Our hotel in Montreux, Hotel Eden Palace Au Lac, was straight out of a Wes Anderson set (I felt), with its mango ice cream-colored carpets, the rooms equipped with inner and outer doors, and the thick wooden side table which looked like it used to house a retro radio with knobs and dials (since removed, leaving the table with unexplained holes). My suspicions were confirmed when I leafed through the hotel flyer and discovered it was built in the 1870s.
On the plus side it was conveniently located next to Lake Geneva, a short walk from the train station and a longer (but still easy) walk to Chillon Castle, a medieval château made famous by Lord Byron in his poem ‘The Prisoner of Chillon’ which he wrote after a visit to the castle back when it was still used as an actual prison.
According to the castle guide, he single-handedly kick-started tourism to the castle, which is now one of the most visited historical monuments in Switzerland. A true turista, Lord Byron also graffiti-ed his name on one of the columns in the castle dungeons. Unlike normal-person graffiti though, his is carefully preserved.
Our hotel was also located next to the town promenade where a statue of Freddie Mercury stands. From the plaque at the base, I found out that 1) he was born Farrokh Bulsara on the East African island of Zanzibar (!), 2) he had strong links to the town and acquired a lakeside studio here in 1978, and 3) Montreux was where he did his final work. I savored these new pieces of trivia and envied Freddie his daily view.
We had lunch with old friends whom we hadn’t caught up properly with during the wedding, walnut pesto and sticky four-cheese pizza and clams which were surprisingly good (and way better than what Hubby and I had in Nice). Afterward we had gelato outdoors along the lake. I can’t remember why but the conversation turned to babies. E said she was sure she didn’t want any, she couldn’t stand the fussiness. A said she was undecided. Both had urgent questions for me, as the sole mother in the group.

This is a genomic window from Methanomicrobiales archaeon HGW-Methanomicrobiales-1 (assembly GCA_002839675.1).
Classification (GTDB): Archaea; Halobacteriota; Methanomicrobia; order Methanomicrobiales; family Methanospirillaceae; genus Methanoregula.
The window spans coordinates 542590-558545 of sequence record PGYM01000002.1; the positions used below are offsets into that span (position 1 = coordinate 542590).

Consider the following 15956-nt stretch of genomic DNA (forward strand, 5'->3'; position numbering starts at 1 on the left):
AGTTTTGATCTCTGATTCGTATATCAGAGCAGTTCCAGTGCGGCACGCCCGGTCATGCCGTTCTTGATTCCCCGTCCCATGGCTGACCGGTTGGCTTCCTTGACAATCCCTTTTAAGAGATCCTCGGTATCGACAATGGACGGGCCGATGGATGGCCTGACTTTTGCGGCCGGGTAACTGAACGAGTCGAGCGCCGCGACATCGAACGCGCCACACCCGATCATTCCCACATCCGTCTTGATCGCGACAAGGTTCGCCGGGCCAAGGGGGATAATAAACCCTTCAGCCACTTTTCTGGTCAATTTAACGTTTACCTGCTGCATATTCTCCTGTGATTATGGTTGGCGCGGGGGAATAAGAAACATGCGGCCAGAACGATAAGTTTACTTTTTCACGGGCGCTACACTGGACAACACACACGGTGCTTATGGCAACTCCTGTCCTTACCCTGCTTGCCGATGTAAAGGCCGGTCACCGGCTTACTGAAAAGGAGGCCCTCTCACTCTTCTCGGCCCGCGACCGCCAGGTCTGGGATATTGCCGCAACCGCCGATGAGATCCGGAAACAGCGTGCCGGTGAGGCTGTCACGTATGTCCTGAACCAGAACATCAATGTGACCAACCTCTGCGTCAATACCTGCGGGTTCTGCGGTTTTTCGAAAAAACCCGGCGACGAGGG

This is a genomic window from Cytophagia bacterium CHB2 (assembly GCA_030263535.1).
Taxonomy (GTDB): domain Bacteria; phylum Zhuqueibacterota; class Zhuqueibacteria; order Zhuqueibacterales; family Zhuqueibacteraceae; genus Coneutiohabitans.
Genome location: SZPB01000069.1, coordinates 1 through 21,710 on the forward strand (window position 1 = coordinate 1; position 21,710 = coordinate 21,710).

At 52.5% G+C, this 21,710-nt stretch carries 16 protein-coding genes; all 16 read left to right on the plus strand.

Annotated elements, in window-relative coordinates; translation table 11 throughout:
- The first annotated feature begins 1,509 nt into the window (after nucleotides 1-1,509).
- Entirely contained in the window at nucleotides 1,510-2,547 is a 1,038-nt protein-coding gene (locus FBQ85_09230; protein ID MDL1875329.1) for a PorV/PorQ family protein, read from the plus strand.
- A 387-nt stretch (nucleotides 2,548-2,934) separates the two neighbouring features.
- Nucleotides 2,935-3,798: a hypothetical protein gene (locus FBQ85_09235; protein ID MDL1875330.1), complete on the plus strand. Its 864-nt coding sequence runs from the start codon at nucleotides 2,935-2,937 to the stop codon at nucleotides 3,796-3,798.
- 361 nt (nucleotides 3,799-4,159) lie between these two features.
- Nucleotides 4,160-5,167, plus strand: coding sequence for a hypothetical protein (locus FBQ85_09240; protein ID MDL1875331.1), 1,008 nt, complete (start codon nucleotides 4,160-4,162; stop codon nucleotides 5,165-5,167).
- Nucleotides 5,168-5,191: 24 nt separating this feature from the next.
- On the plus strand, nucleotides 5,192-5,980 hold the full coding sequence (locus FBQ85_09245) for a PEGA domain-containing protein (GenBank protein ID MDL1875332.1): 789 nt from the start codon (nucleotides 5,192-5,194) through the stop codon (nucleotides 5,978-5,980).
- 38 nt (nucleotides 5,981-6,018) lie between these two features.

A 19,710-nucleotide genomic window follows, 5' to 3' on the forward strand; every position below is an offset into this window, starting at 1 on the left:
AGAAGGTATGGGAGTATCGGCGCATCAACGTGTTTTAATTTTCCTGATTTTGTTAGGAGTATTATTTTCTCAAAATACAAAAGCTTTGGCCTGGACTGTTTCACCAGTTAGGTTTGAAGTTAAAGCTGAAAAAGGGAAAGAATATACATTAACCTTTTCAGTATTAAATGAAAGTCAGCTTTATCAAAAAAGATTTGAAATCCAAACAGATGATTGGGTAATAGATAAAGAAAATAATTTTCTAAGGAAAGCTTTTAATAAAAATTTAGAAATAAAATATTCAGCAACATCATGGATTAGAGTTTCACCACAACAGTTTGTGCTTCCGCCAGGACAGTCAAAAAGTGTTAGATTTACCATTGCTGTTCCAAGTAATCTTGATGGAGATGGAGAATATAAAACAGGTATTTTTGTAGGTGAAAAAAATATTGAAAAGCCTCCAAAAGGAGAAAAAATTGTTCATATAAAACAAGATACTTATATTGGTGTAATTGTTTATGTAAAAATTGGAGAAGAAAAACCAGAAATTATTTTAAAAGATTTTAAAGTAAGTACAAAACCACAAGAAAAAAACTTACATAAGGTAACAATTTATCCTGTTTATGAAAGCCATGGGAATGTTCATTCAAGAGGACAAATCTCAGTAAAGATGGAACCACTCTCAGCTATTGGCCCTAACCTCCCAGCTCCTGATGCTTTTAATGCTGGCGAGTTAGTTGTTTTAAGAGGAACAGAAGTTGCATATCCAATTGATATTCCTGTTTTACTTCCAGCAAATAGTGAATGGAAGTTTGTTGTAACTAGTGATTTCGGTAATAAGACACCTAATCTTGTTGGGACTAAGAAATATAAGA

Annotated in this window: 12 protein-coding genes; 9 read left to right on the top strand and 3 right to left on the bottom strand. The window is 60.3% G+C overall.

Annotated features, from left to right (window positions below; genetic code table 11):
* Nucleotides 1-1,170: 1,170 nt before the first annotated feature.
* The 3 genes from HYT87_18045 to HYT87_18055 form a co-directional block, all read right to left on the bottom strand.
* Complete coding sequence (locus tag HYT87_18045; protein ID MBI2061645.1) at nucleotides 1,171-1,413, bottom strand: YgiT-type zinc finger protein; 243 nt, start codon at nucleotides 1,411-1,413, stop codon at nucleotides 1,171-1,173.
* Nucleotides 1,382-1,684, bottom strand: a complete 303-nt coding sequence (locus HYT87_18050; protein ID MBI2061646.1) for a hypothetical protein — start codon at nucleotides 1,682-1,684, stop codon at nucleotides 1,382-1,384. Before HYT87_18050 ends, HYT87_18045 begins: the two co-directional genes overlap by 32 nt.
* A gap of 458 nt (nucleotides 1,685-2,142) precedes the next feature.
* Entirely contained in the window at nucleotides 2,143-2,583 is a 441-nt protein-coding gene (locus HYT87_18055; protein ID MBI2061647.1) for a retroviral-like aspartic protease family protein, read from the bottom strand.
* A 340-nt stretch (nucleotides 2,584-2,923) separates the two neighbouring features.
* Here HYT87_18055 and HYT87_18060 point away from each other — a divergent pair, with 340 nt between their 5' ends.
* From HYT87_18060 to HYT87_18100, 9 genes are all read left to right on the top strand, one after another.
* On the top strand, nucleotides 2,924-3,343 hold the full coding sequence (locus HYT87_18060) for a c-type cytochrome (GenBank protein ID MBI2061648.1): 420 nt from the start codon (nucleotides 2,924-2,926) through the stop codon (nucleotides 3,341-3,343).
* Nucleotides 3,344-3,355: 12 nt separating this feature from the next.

Did I eat fish during pregnancy? Yes, but I had to cut out sushi (which A found acceptable) and alcohol (this, she protested). Could you feed babies water? I said no.
I also told A I didn’t really like being pregnant (“You’re not helping!” said E, who wished for A to get started on the baby-making ASAP). I felt I had to explain so I started, “Don’t get me wrong…” “Hay naku, when someone starts with ‘don’t get me wrong’ that’s where I get concerned,” E said. I had to laugh.
I love the end result, of course. But admitting that one hates the process of getting there, the bloat and the bulge and the pounds and the heaviness and the way your body stretches to accommodate (but does not stretch politely back when it’s all over, how rude) — that is an unpopular opinion, it seems. What with the ‘glow’ I’m supposed to be experiencing and all (I call B.S. on that btw). I always feel the need to explain.
After our lunch Hubby and I hopped on the GoldenPass Panoramic to Zweisimmen, which after two more train changes would eventually see us in the Swiss Alps where we planned to spend a few days. The panoramic express was truly worth it — it was all rolling hills, chalets perched alongside said hills, snow-capped mountains, flowing canals, and cows standing on the slopes (how do they do that?!). The scenery was so achingly beautiful that at one point Hubby turned to me and said, “Ganito ba buong Switzerland?” in disbelief. Ugh. These Swiss lucked out.
The ride was around five hours long. We passed the time reading, gaping at the Sound-of-Music like fields zipping past, and having intelligent conversations like this (which I faithfully recorded):
Hubby: “Gaano kaya kataas yung clearing na yun?”
H: “Eh yung isang mountain na yun papunta sa isa?”
M: “Mas mataas.”
H: “Eh yung paakyat dun sa may ice?”
M: “Super taas.”
I also people-watched a bit. Next to us sat a trio of women, one a platinum blonde woman in her 30s, one with black hair streaked grey, and the third an older, smaller woman with thick, all-white curls (I will call her Little Old Lola a.k.a. LOL). LOL told the most stories — her voice full of energy and loud enough for me to hear (and listen to, had I understood French). All three ladies nursed a plastic glass of wine. LOL finished hers well before they got off at their stop.
I could get used to this. Travelling on trains subsisting on nothing but Vittel water and small croissants for weeks. When I’m as old as LOL, hopefully.